Ethical/SRI  

Regulating ESG investments

This article is part of
Guide to responsible investing

Regulating ESG investments

Interest in environmental, social and governance investing is manifesting in several ways, and not just through protests by Extinction Rebellion and other campaign groups.

It is also starting to appear in financial services regulation.

Earlier this year, EU financial regulator the European Securities and Markets Authority put forward a series of additions to the already vast Mifid rulebook to bring in ESG and sustainability measures.

Muddying the waters

However, ESMA was deliberately vague in some of its additions, citing the immature nature of the ESG investing market.

The regulator did not want to put the EU at a competitive disadvantage to other countries and regions by being too prescriptive.

As a result, Mifid amendments include statements such as: “Where ESG considerations are relevant for the provision of investment services to clients, firms should take them into account.”

The Financial Conduct Authority’s 1,000-page implementation document for the EU rules did not do much to make things clearer.

As ESG concerns and climate change grab more of the public’s attention and become more of a concern to clients, how should advisers proceed?

Key Points

  • Mifid requires advisers to consider ESG concerns with their clients
  • The EU is working on a taxonomy for green credentials
  • The suitability of a product will trump any green credentials

Des Fitzgerald, senior policy adviser at the adviser trade body Pimfa, explains that Mifid requires financial advisers to “take sustainability into account” when going through a suitability assessment.

However, “what ‘sustainable’ is remains unclear”, he says.

Advisers should not expect the FCA’s handbook to be updated with a set of explicit ESG rules, Mr Fitzgerald adds.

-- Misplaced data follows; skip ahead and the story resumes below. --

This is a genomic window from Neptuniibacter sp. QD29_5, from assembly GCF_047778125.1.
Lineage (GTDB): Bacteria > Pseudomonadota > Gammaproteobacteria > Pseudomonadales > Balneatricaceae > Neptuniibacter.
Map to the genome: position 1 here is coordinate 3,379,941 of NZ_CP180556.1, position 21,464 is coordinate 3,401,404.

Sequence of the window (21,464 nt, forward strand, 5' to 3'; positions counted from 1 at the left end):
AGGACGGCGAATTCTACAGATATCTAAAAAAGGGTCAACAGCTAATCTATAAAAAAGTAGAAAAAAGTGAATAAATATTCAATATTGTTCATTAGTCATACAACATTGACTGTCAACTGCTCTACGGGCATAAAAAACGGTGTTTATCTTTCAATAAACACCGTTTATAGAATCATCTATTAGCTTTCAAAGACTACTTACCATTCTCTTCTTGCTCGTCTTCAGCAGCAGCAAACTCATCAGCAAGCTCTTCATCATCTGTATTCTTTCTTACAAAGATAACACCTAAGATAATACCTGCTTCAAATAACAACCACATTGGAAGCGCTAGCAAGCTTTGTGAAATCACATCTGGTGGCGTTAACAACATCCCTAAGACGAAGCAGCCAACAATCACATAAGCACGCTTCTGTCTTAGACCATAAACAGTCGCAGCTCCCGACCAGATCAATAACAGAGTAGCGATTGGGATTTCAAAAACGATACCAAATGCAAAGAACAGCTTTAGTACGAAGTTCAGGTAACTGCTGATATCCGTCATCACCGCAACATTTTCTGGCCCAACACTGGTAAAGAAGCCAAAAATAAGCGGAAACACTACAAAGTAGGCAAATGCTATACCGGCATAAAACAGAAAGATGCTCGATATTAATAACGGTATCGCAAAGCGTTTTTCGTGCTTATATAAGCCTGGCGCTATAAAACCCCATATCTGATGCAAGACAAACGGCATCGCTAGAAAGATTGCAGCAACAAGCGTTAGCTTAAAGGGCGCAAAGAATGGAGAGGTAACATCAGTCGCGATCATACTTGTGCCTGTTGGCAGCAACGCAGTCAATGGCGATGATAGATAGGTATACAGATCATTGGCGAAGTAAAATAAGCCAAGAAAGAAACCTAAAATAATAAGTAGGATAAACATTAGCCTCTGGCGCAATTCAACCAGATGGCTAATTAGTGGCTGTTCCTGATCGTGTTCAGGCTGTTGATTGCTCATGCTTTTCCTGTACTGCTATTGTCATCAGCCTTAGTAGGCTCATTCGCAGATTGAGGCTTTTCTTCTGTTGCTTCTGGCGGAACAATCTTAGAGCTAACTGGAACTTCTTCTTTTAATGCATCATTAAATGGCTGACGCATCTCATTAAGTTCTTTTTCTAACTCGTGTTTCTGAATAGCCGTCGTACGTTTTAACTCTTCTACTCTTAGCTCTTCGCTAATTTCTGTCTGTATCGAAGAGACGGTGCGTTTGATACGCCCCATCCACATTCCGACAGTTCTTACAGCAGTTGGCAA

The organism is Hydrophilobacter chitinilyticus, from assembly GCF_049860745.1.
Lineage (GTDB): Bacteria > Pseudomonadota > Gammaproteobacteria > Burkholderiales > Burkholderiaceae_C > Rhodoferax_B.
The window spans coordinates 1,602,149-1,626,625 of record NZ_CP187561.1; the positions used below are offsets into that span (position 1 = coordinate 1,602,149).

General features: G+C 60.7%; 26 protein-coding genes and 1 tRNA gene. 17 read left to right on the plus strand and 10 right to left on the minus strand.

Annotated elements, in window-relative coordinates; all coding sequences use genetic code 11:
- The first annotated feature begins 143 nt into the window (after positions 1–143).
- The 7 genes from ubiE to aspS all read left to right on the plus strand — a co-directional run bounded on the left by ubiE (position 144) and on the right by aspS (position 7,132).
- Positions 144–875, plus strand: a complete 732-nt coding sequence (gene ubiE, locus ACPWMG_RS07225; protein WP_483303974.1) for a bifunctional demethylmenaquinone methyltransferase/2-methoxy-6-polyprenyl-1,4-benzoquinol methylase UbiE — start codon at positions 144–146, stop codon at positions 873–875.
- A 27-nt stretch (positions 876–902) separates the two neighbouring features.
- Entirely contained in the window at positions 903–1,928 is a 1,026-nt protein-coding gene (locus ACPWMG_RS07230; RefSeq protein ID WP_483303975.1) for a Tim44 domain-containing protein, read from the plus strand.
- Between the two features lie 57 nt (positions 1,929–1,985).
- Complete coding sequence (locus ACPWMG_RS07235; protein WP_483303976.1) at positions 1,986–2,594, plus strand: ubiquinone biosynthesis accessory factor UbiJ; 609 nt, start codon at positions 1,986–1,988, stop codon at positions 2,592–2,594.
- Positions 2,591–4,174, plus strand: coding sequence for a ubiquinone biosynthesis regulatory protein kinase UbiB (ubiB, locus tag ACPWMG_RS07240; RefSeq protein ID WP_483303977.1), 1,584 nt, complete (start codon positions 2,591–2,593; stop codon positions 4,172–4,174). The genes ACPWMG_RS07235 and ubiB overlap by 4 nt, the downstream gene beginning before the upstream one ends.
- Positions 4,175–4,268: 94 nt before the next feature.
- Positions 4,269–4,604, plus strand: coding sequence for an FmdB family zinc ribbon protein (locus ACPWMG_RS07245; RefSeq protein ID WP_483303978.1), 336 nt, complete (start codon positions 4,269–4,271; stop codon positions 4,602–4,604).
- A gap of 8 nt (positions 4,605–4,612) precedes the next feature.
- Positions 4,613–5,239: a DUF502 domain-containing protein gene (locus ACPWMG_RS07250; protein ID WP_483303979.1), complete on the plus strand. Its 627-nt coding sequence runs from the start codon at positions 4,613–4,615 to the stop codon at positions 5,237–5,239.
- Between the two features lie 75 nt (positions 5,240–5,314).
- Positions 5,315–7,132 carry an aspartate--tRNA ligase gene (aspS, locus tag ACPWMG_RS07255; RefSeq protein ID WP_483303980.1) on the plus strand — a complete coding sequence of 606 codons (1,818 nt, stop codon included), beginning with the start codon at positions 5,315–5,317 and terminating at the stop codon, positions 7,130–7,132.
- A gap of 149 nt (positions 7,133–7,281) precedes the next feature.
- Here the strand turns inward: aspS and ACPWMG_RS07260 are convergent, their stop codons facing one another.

He says: “It’s more likely to be an organic evolution of practice and experience, because advisers and firms need to factor in issues like the Financial Ombudsman Service and how it will interpret cases where there is a dispute about sustainable finance, in the absence of specific rules.”

Mike Barrett, consulting director at The Lang Cat, also highlights the regulator’s PROD handbook as the best guide for how to take ESG factors into consideration, especially as the wording of Mifid is “not that prescriptive” in this area.

The FCA’s handbook explains that product providers must analyse their client base and identify a specific target audience for any new product.

For distributors – which, in the FCA’s language includes financial advisers – the requirements are similar: advisers must assess their clients’ needs before identifying appropriate products. As Mr Barrett explains, failure to do this could result in a “clear breach” of FCA rules.

Pimfa’s Mr Fitzgerald says: “In practical terms, the adviser meeting a retail client will have to assess how relevant a green investment is to a consumer, based on that consumer’s circumstances. But ultimately the suitability of a product will trump any green wishes.

“So if you have £100 and you need £10 a year to pay for food, and the only investment that will replenish the £10 is in a less-than-A-rated green product, this would be okay as the need for £10 trumps the need for green.